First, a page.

The best thing about a bach tends to be its location – so it’s no surprise that the environment is what homeowners and architects alike focus on when it comes to design.
Think floor-to-ceiling windows that take in the view, lots of outdoor living spaces and that essential indoor-outdoor flow.
Overall, the design themes are not so different from those in most modern homes, with sustainability, warmth and sun also at the front of people’s minds.
Low maintenance bach on the Kāpiti Coast
First Light Studio architect Anna Farrow says the setting often determines at least one aspect of modern bach design – the use of robust and low maintenance building materials.
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“Baches are often in rugged spots. Metal-cladding is good if you’re in the mountains, or a low maintenance timber like cedar or macrocarpa. Those are hardy and stable, and they weather well.”
The 160sqm bach she designed at Te Horo uses cedar cladding. Farrow says cedar weathers to a silver colour, so in this case they pre-empted the change by applying a silver stain to begin with.
Farrow says people often come to First Light with a brief for a holiday home that actually needs to be dual-purpose – with the option of living there full-time, either in retirement, or sometimes sooner.
While the Te Horo bach started as a weekend get-away for the Petone-based owners, they found that after staying there during lockdown, they were reluctant to leave.
Farrow said baches had the same underlying principles as other homes, with the aim to use natural materials, colours and forms that are sympathetic to the natural environment – it’s just that that is often more pronounced because of the position of a holiday home.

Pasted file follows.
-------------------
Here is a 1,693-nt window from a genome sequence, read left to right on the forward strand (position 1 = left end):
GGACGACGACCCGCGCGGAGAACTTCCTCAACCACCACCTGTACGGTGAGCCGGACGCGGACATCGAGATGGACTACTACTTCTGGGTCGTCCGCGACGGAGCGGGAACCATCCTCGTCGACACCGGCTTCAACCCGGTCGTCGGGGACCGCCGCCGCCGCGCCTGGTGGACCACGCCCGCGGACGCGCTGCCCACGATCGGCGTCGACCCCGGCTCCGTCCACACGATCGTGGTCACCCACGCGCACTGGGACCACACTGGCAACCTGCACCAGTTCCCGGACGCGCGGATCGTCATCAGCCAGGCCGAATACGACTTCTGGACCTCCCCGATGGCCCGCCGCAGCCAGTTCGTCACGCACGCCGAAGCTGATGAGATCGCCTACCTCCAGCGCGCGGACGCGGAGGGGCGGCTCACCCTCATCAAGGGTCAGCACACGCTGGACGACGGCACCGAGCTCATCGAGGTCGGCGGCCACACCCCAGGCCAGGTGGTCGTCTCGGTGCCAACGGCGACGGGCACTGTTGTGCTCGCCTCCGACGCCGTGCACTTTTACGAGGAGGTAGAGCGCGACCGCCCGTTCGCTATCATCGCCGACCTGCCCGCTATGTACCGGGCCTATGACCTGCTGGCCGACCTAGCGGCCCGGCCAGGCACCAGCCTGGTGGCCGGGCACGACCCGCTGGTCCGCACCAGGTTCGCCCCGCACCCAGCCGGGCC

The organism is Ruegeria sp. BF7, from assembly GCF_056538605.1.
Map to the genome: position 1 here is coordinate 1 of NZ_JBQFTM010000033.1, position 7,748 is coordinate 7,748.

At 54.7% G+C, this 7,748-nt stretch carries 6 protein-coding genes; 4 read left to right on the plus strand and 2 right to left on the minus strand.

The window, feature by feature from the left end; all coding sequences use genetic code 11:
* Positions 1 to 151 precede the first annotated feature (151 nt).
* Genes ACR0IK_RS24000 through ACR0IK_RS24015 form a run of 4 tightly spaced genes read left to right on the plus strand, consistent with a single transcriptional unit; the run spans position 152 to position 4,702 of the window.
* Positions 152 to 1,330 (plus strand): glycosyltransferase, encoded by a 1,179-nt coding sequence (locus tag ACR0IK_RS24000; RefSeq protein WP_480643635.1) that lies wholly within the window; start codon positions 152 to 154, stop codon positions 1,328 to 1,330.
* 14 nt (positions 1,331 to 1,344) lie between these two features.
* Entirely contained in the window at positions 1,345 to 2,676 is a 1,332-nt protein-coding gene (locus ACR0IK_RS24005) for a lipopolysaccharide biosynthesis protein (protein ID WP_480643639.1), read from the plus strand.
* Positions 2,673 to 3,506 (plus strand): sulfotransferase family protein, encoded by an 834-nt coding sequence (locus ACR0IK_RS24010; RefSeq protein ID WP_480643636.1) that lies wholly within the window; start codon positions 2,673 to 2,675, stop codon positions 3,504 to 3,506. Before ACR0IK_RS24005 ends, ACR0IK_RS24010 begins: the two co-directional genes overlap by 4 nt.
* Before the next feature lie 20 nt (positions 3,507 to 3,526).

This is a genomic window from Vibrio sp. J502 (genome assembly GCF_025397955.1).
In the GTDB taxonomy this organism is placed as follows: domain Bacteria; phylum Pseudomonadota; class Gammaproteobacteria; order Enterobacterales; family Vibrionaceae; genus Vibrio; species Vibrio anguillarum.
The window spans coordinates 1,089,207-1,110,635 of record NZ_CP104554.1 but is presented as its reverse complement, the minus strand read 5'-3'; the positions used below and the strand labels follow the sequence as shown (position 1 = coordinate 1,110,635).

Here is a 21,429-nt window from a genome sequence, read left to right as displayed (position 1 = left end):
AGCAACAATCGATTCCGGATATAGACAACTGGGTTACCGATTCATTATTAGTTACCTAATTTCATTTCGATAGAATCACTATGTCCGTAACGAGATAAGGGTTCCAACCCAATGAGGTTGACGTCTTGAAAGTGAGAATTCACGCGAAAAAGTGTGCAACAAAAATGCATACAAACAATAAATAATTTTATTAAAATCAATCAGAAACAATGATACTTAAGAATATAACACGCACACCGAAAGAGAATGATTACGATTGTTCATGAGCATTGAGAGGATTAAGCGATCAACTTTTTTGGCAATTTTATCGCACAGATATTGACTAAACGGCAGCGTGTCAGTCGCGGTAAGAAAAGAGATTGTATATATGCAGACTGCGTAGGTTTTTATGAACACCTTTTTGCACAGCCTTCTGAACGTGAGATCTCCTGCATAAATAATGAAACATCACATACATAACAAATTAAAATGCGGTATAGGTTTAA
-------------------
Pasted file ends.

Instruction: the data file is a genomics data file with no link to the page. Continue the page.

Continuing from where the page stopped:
“If you’re in a remote location, you want to feel at one with your surroundings. People head off to the bach to be in nature.”
This means houses are designed to open to the outdoors. At a bach, that can often be front and back to make the most of sun and for shelter from wind.
“Having those outdoor spaces also makes the habitable space bigger.” She said efficient use of space was reflected in First Light Studio’s general focus of building not necessarily bigger but with the inclusion of flexible spaces.
Farrow is currently working on a bach in Karitāne, 35km north of Dunedin, which has three bedrooms and a floor space of only 110sqm – similar to bungalows built in the 1900s.
The difference is in a more efficient use of space with fewer hallways and more open plan spaces. The third bedroom in the Karitāne bach can be opened right up to the living area.
Eco-friendly holiday home in Akaroa
When Christchurch couple Sam and Emily Brooks started dreaming of a bach on Banks Peninsula, their first thoughts were of buying.
“I realised that you can go and buy an old house in Akaroa or – for a bit more stress but about the same money – you can build one,” Sam Brooks says.
So that’s what they did. One of the benefits was that the place could be designed to be low maintenance and eco-friendly.